It must be said that in some ways the film can seem very tacky.  It looks dated, the sounds in the over-choreographed fights are outrageously loud, and the improbable story is told with little subtlety.  However the film actually has a huge amount to offer and in many respects is very well-made.  Not to mention the fact that its brashness and brevity is positively infectious.  The best elements of the film come together in an extraordinary sequence that mostly takes place in the cinema.

Doo-han now works at the theater, which is gang-controlled, as all sorts of different characters stream in for a screening and we are brought up to speed with many of the relationships in the film as well as how the neighborhood interacts.  The local courtesans, idling their free time during the day, flirt their way in for free while at the other end a group of young boys, in a rather disgusting sequence, try to sneak in through the women’s lavatories only to be caught and beaten, save for one who hides in the isles.  The smell gives him away and Kim grabs him but instead of throwing him out he suggests that he should have brought a spare change of clothes, like he used to do.  A man comes on stage to introduce the film and the lights go down.  He narrates the silent pro-Korean picture as watchful Japanese eyes look on from their censor’s box.  Someone then taps on Kim's shoulder and he rushes outside as a big fight between the top Korean school fighter and a rival is about to start.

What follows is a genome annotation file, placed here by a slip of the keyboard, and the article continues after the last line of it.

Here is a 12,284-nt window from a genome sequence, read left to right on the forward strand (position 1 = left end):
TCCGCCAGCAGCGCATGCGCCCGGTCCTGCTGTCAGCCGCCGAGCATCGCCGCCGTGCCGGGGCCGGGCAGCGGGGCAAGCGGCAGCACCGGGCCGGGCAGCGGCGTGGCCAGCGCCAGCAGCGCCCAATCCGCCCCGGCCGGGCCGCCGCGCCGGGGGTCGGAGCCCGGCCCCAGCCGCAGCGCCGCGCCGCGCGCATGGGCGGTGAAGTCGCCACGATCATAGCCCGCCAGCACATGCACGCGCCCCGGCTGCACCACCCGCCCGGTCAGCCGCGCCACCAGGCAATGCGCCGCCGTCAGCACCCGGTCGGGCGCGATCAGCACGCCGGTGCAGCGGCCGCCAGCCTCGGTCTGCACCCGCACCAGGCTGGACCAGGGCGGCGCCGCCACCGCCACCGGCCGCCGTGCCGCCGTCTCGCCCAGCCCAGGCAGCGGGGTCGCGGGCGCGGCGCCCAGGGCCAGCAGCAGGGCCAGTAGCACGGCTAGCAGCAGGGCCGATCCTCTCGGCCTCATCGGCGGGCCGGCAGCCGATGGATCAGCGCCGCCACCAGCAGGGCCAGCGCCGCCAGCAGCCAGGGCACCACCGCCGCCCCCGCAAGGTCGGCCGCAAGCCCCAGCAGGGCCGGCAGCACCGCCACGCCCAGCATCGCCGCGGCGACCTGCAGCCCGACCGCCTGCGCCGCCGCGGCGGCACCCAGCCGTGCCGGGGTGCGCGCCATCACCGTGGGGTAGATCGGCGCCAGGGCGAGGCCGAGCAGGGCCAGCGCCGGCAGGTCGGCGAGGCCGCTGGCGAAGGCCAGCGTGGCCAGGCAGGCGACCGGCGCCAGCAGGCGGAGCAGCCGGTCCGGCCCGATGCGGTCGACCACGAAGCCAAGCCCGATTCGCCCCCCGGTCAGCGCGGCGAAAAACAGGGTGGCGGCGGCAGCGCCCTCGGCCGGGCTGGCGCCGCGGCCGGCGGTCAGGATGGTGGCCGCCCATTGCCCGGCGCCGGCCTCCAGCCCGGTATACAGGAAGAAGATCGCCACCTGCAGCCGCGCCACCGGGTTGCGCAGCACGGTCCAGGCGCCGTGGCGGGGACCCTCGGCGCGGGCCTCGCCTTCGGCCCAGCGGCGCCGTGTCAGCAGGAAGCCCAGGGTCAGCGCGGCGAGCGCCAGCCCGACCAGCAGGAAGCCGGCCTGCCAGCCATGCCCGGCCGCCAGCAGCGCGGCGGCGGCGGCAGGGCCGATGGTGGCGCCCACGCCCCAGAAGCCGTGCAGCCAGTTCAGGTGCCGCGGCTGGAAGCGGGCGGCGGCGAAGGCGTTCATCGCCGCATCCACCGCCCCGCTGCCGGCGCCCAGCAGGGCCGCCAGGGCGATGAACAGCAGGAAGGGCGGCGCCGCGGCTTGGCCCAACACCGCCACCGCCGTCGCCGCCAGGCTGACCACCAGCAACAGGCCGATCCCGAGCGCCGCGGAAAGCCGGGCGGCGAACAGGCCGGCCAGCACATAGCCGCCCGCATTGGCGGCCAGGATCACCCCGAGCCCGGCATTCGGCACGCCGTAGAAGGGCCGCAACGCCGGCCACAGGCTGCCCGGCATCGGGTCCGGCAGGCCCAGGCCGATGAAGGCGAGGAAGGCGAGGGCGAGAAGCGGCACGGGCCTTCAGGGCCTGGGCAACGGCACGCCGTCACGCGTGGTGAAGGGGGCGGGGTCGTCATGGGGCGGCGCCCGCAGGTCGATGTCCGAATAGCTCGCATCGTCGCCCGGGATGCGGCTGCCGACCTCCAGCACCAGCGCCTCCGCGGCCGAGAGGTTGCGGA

Im deftly handles the many elements of this sequence, which reminded me both of Cinema Paradiso, which had just been released the year before, and Martin Scorsese's rich and evocative film style.  There is a great flow, energy, and richness in detail throughout.  It’s pretty electrifying stuff and for me, the highlight of the trilogy.


If you pay attention, there is a lot of attention to detail in the film.  The set of historical Mapo-gu is magnificent though it may not be realistic.  Costumes are very important and also serve to tell the story.  Kim’s attire in particular evolves along with his character.  We first meet him in tattered clothing and as he becomes a member of the gang he begins to wear clean clothes.  One night, after impressing everyone with his fighting skills his boss gives him his leather jacket which Kim then wears with pride.  Soon he his wearing suits and hats, another sign of power, which become flashier and perch higher on his head the more he ascends.

The great strength of The General’s Son is that it is a simple but effective story with plenty of worthwhile subtext that is told with exuberant alacrity.  In effect Im has crafted a film with prescient social commentary within the pleasant trappings of a genre, something that would become very common and be experimented with even more successfully in later years.


See also:

The General's Son 2 (1991)
The General's Son 3 (1992)